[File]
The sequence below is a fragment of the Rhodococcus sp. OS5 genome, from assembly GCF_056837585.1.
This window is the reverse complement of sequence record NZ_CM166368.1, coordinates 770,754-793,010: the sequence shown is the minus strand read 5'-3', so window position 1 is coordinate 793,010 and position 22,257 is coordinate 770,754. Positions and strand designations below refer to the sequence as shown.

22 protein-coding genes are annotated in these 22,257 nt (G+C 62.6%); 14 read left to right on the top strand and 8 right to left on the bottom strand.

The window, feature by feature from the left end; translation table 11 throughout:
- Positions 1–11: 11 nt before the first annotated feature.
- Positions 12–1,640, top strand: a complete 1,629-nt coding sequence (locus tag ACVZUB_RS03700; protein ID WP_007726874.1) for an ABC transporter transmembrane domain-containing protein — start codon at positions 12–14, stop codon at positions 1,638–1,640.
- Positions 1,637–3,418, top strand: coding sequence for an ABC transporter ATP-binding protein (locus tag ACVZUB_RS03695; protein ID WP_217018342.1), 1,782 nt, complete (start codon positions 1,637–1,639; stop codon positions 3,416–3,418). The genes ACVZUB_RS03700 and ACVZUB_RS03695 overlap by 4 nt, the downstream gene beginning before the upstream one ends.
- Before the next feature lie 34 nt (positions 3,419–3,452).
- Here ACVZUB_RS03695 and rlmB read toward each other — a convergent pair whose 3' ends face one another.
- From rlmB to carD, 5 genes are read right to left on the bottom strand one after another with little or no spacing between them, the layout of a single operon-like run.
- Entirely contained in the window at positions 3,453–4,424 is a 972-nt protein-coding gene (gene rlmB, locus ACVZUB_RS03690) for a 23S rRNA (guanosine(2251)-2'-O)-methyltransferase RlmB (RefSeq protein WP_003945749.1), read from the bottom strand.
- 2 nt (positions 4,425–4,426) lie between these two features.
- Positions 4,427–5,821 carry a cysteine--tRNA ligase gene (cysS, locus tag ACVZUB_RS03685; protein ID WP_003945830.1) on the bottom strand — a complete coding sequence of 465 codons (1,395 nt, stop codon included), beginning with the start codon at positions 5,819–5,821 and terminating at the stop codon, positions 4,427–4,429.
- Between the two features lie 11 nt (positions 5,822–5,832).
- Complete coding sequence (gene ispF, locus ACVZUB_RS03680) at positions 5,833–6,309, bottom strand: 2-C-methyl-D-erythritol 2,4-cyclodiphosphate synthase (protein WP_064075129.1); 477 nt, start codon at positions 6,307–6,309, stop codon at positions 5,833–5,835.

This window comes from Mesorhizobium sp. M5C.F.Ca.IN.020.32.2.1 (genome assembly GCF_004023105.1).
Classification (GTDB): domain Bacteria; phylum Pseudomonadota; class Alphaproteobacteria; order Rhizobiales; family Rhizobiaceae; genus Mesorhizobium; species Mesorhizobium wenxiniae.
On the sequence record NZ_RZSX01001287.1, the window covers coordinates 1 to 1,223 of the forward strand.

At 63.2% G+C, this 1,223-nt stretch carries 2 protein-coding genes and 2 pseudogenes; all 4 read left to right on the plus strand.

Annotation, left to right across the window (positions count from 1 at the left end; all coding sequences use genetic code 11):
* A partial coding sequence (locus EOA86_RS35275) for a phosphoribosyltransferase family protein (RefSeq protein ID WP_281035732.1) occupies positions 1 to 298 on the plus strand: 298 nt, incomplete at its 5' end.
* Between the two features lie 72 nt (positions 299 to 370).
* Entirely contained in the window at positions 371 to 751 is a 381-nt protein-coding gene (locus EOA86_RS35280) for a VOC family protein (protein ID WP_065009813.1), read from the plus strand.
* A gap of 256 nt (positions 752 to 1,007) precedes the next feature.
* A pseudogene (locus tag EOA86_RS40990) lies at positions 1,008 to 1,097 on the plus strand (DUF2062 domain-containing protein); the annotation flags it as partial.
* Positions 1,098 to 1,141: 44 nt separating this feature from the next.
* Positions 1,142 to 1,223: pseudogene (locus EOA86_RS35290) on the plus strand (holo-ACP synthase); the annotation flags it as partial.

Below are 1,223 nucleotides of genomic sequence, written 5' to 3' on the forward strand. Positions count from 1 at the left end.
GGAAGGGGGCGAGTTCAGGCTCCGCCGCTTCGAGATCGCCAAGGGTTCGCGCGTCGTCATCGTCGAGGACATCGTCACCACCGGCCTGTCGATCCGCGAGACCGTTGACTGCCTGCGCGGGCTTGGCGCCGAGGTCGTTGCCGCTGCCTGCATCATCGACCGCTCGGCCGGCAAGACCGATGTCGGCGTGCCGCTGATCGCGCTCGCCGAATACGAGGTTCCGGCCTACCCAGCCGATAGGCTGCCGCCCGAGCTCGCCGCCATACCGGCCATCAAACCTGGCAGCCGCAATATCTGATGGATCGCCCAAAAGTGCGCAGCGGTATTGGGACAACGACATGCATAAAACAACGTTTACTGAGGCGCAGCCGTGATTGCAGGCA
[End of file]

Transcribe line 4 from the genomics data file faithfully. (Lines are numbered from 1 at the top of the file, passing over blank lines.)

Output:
The window, feature by feature from the left end; translation table 11 throughout: